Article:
June 26 , 2006
Village renovation inches closer to new identity
From one perspective, the changes that will start happening soon in Emory Village are six, maybe seven years in the making. But for some people, the re-imagining of the small commercial area has been overdue for much longer than that.
“I think the first attempted plan to improve Emory Village was made over 30 years ago, and they could never get it to work—they could never get everyone to agree to it,” said Stuart Meddin, owner of several commercial properties in the village and co-chair of the Alliance to Improve Emory Village (AIEV), founded in 1999. “A lot of people have lived in this community for that long or longer, and they’re thrilled. They’re saying, ‘It’s finally happening.’”
By now, what is in store for Emory Village is common knowledge: a traffic roundabout in the main intersection; improved streetscapes that are inviting to shoppers and pedestrians; removal of the diagonal parking along North Decatur Road; and, eventually, construction of mixed-use retail and residential space, along with off-street parking facilities, that together will breathe new life into an underperforming, potentially vibrant center of activity.
Originally, the traffic roundabout was to be the first domino, as plans called for construction to begin this summer. But the approval process among all the private, local and state agencies involved has taken longer than expected, and now the best guess is that work on the roundabout will start next spring. Hector Morales, a former project manager at Emory who now serves as senior project manager at Silverman Construction (hired by DeKalb County as the lead contractor for village renovations), acknowledged that progress has not occurred at the pace AIEV and the University wanted, but he said there were hurdles that had to be cleared.
“There’s a development process that has to occur whenever you have federal monies,” said Morales, referring to a $2 million Livable Centers Initiative (LCI) grant through the Atlanta Regional Commission, which he said was matched by $500,000 from the county. “We had to essentially prove that we’re not impacting the historical nature of Emory’s entrance [at Dowman Drive], and there was a lot of paperwork that had to be filled out and a lot of studies that had to be done.”
But what could happen sooner than the roundabout also will have a significant effect on aesthetics: burying the village’s utility lines underground, a development Meddin called “fabulous.”
“It is being done because of Emory,” Meddin said, explaining that the utility relocation’s costs cannot be paid for out of the LCI grant, so Vice President for Campus Services Bob Hascall negotiated a deal with Georgia Power to complete the project.
Morales said the final scope and schedule of the utility relocation is still being developed. It will necessitate some short-term pain as lanes occasionally will have to be closed along North Decatur and Oxford roads on both sides of the main intersection.
Indeed, once the jackhammers start going, life at Emory’s main gate will get more interesting, as the University also plans to completely rework the Dowman Drive entrance in conjunction with the roundabout construction. Dowman will be turned into a one-way, entrance-only road, paved over with red brick to match Emory’s other pedestrian-friendly thoroughfares. The road will be rerouted to once again pass under the historic Haygood-Hopkins Gate, with its stately, sturdy marble signage that marks the University’s front door. All parking along Dowman up to South Kilgo will be removed.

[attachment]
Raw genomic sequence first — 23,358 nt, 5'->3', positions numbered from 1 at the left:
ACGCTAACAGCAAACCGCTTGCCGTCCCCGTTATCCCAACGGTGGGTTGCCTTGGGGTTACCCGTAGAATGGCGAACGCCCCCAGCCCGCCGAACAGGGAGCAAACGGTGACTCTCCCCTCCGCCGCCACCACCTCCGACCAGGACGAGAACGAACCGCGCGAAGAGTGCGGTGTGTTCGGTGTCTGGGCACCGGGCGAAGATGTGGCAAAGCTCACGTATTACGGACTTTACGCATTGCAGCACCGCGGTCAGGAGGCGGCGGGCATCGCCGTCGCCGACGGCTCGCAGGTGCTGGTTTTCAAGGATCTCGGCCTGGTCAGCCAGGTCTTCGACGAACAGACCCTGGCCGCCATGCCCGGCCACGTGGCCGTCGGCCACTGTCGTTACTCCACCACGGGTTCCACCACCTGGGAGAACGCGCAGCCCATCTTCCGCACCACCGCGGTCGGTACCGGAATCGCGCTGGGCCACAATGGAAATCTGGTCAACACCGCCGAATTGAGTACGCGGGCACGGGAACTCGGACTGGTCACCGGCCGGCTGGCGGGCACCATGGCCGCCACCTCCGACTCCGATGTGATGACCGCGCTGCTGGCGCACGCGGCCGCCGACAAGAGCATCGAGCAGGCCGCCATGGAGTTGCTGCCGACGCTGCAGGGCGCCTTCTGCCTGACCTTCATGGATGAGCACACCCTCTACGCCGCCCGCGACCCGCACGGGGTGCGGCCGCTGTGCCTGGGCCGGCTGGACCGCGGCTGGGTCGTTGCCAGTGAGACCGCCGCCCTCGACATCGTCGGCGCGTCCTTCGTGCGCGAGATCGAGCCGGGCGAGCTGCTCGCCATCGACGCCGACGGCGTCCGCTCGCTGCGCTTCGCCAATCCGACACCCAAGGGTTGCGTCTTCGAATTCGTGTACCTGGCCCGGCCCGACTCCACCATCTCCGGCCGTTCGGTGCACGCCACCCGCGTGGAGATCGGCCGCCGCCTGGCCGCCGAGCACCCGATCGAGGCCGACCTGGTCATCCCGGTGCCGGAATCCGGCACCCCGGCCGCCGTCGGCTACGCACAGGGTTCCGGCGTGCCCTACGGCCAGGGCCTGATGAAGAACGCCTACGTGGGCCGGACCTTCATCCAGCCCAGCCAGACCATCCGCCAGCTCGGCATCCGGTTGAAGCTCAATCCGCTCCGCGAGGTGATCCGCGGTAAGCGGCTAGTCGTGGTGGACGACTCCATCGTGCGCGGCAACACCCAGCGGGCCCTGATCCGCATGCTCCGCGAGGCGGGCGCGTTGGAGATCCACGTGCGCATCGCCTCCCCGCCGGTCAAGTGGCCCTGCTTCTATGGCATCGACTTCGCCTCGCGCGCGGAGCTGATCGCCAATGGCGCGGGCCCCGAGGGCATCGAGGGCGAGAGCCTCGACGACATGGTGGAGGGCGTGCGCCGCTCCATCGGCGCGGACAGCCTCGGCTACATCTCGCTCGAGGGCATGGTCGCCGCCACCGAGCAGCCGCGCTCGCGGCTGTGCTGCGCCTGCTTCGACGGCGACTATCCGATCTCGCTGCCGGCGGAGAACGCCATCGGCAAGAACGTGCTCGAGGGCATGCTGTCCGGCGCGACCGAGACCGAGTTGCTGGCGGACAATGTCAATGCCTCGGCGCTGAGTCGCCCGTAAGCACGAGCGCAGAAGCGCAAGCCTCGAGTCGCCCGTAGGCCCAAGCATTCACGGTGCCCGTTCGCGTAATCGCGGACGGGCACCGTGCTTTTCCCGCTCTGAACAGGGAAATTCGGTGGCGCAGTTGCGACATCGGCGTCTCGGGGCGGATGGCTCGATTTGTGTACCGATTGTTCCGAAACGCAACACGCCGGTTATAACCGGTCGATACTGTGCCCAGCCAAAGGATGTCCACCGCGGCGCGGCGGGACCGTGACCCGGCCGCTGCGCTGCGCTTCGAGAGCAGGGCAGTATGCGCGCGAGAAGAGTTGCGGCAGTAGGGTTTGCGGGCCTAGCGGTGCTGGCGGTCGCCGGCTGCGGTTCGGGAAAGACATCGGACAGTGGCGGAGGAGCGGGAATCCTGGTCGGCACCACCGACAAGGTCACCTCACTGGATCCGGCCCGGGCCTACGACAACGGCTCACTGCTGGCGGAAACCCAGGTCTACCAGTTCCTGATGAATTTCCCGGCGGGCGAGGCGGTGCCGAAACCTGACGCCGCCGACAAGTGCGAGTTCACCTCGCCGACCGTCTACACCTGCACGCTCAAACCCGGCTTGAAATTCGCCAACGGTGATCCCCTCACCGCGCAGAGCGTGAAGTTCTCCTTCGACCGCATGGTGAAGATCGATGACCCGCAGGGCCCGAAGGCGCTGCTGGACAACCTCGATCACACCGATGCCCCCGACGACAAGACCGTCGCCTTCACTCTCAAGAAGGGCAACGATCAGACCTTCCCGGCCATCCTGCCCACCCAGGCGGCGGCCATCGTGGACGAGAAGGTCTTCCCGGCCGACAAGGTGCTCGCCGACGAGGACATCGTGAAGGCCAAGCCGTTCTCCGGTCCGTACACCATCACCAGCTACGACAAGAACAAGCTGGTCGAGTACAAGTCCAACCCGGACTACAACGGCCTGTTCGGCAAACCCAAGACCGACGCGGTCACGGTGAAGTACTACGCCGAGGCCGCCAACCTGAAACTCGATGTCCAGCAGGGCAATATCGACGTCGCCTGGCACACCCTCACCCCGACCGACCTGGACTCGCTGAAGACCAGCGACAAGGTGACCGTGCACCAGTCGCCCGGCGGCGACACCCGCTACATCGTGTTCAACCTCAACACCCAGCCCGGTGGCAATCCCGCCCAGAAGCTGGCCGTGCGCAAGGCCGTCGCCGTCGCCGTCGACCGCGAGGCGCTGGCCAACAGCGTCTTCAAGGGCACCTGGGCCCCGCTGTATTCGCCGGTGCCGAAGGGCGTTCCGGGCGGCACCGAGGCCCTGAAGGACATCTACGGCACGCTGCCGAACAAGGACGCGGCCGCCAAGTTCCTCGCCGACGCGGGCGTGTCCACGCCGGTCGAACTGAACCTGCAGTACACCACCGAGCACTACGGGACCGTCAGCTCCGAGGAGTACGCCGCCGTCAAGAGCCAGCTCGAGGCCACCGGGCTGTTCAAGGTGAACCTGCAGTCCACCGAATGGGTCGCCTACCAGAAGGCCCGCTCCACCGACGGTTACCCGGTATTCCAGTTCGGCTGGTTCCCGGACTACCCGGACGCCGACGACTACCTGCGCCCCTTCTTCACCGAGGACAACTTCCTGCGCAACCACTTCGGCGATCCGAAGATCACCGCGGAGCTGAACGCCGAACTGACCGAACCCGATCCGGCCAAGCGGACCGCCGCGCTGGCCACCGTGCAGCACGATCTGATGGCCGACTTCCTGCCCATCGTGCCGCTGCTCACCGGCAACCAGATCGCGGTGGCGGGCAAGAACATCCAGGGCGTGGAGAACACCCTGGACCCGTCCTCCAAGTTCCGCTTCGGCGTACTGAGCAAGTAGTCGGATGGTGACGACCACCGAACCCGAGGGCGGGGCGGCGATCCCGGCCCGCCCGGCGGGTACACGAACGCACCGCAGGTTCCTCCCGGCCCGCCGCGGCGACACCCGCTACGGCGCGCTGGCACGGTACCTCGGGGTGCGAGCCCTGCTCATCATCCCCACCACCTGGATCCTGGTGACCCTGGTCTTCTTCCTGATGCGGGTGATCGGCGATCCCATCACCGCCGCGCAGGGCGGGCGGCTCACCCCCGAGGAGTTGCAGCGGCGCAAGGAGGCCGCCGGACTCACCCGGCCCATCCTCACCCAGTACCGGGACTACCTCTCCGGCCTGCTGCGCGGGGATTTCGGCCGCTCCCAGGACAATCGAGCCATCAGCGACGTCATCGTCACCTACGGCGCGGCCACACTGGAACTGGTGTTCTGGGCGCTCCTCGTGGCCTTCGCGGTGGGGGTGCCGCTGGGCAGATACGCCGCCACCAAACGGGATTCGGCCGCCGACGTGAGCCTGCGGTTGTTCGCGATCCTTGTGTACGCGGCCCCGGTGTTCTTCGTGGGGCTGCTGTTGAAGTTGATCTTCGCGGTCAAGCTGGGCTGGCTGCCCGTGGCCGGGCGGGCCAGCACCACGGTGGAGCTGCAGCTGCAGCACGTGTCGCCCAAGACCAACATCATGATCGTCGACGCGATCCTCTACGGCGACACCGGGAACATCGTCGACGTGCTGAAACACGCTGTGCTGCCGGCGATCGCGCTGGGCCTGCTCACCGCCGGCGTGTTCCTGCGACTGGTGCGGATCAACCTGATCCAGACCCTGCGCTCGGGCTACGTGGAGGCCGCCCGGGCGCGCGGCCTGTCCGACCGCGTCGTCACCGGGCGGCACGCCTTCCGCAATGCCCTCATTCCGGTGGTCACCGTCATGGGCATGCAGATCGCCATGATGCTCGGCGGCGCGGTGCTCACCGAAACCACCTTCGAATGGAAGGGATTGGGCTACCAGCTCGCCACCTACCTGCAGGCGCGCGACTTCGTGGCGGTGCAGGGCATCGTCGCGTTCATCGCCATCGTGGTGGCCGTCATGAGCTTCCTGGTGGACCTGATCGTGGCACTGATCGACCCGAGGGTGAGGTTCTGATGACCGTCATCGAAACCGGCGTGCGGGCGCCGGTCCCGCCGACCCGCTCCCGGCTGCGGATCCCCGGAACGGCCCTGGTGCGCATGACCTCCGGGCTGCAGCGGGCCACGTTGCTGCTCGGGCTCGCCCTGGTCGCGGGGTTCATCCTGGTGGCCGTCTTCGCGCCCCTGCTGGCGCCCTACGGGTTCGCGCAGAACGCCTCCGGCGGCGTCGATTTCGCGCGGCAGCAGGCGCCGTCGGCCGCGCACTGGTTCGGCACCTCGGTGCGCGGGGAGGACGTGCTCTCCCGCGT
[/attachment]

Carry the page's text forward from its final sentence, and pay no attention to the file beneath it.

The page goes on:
“We’re going to enhance the pedestrian aspects and appeal of that area,” said University Architect Jen Fabrick. “The whole entrance to the University will be upgraded.”
Fabrick said the Dowman Drive project likely will start before the roundabout construction. Once the traffic and streetscape improvements are done (or, at least, well under way), that is when investors are likely to look harder at the village. As explained in a May 24 public meeting, AIEV is attempting to have a “zoning overlay” placed over all of Emory Village—circumscribed as the area along North Decatur from the bridge over Peavine Creek to the Bank of America, and along Oxford from the Georgia Power substation to 1463 South Oxford—to allow for the kind of mixed-use redevelopment it wants, and also to impose standards on storefronts and property uses.
Meddin acknowledges that the vacant properties (several of which belong to him) are an unfortunate blight on the current landscape, but he said some could be occupied as early as this fall, and at any rate he is focusing on the village’s long-term future.
“People come up to me and ask, ‘Don’t you want [those empty properties] occupied?’ Of course I do,” Meddin said. “But I’m more concerned that the appropriate mix of retailers and restaurants exists in Emory Village over the next five, 10, 15 years. We’re talking to people who will be a great mix of retailers and restaurant people, and they’re savvy enough to understand that yes, it’s going to be a hassle for six or 12 months while it’s under construction, but they really want to be there when it’s done.”
AIEV’s website (www.emoryvillage.org) contains a downloadable report produced by Peter Drey & Co. that outlines the design standards and business restrictions it hopes to establish for the village (right down to the species of trees, both small and large, to be planted along the streetscapes), but consultants and AIEV officers at the May 24 meeting were quick to add that everything at this point is merely a draft. All plans must be publicly vetted before DeKalb County gives its seal of approval.